James Heathers reports on the article, “Contagion or restitution? When bad apples can motivate ethical behavior,” by Gino, Gu, and Zhong (2009):

There is some sentiment data reported in Experiment 3, which seems to be reported in whole units.

They also indicated how guilty they would feel about the behavior of the person who took all the money along with some unrelated emotional measures (1 = not at all, 5 = very much)… participants in the in-group selfish condition felt more guilty (M = 4.61, SD = 1.64) about the person’s selfish behavior than the participants in the out-group selfish condition (M = 3.26, SD = 1.54), t(80) = 3.82, p < .001.

If you have a 1 to 5 scale, it isn’t possible to have M = 4.61, SD = 1.64.

Huh? Really? Yeah!

Let’s work it out. If your measurements are on a 1-5 scale, the way to maximize their standard deviation for any given mean is to put the data all at 1 and 5. If the mean is 4.61, that would imply that (4.61 – 1)/(5 – 1) = 0.9025 of the data take on the value 5, and 1 – 0.9025 = 0.0975 take on the value 1. (Just to check, 0.0975*1 + 0.9025*5 = 4.61.)

For this extreme dataset, the standard deviation is sqrt(0.0975*(1 – 4.61)^2 + 0.9025*(5 – 4.61)^2) = 1.19. So, yeah, there’s no way to get a standard deviation of 1.64 from these data. Just not possible!

Just to make sure, we can check our calculation via simulation:

n <- 1e6 y <- sample(c(1,5), n, replace=TRUE, prob=c(0.0975, 0.9025)) print(c(mean(y), sd(y)))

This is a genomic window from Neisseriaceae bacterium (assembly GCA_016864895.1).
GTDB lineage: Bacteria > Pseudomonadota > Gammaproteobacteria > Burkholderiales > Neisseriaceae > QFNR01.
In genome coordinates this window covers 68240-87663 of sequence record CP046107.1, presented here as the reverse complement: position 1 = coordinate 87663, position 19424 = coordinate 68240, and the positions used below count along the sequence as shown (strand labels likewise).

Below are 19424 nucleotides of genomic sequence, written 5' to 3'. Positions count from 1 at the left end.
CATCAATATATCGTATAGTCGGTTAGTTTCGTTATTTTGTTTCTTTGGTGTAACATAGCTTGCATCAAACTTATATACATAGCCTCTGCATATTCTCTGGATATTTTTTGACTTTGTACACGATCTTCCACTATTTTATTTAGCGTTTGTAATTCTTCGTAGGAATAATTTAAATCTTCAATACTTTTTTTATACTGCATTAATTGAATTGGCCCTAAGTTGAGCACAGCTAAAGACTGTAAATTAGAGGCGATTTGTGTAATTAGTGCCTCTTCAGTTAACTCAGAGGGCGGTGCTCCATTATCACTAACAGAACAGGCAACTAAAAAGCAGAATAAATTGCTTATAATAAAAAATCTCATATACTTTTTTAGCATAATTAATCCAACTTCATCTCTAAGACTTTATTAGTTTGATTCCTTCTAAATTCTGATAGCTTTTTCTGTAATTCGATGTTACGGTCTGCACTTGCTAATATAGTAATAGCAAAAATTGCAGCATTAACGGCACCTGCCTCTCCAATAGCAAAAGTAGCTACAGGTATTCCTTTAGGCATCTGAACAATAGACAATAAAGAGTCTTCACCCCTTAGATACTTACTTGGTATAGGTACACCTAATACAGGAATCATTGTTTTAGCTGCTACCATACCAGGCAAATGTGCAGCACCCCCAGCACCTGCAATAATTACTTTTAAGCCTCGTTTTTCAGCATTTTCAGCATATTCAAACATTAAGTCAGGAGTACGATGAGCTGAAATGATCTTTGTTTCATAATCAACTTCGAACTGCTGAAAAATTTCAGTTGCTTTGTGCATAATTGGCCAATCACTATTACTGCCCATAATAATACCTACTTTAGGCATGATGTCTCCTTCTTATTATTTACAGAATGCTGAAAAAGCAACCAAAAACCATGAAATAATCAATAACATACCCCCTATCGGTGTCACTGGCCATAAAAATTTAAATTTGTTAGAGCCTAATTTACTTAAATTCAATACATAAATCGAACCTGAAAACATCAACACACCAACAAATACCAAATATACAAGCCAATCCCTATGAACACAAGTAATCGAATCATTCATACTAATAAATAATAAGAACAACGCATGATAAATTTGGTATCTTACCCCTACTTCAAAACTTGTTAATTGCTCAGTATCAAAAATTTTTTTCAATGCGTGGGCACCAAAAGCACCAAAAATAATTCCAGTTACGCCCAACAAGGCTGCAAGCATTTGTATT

Here's what we get:

[1] 4.610172 1.186317

Check.

OK, let's try one more thing. Maybe b is so small that there's some kinda 1/sqrt(n-1) thing in the denominator driving the result? I don't think so. The trouble is that, to get a mean of 4.61, you need enough data (in his post, Heathers guesses "n=41 (as 189/41 = 4.6098)") that the difference between 1/sqrt(n) and 1/sqrt(n-1) wouldn't be enough to take you from 1.19 all the way up to 1.64 or even close. Also, it's kinda implausible that all the observations would be 1's and 5's anyway.

**So what happened?**

It's always easier to figure out what *didn't* happen than to figure out what *did* happen.

Here are some speculations.

One possibility is a typo, but Heathers doubts that because other calculations in that paper are consistent the above-reported impossible numbers.

A related possibility is that this was a typo that was then propagated into the rest of paper. For example, the mean was 3.61, it was typed in the paper as 4.61, and then this typed-in number was used in later calculations. This would be bad workflow---you want all the computations to be done in a single script---but people use bad workflow all the time. I use bad workflow myself sometimes and end up with wrong numbers or wrongly-labeled graphs.

Another possibility is that the mean and standard deviation were calculated from two different datasets. That might sound kind of weird, but it can happen all the time, due to sloppiness or because of goofs in data processing. For example, you read in the data, calculate the mean and standard deviation for each variable, then perform some data-exclusion rule, perhaps removing data with incomplete responses to some of the questions, then you do further statistical analysis, recalculating the mean and standard deviation, among other things---but then when you pull together your numbers, you take the mean from some place and the standard deviation from the other place.

Yet another possibility is that someone involved in the data analysis or writeup was cheating in order to get a statistically-significant and thus publishable result, for example changing 3.61 to 4.61 to get a big fat difference but not touching the standard deviation. This would be a great way to cheat, because if you get caught, you can just say that you made a typo!

In any case, it's a fun little statistics example. And it's worth checking your data, even if you have no suspicion of cheating. I've often had incoherent data in problems I've worked on. Lots of things can go wrong in data processing and analysis, and we have to check things in all sorts of ways.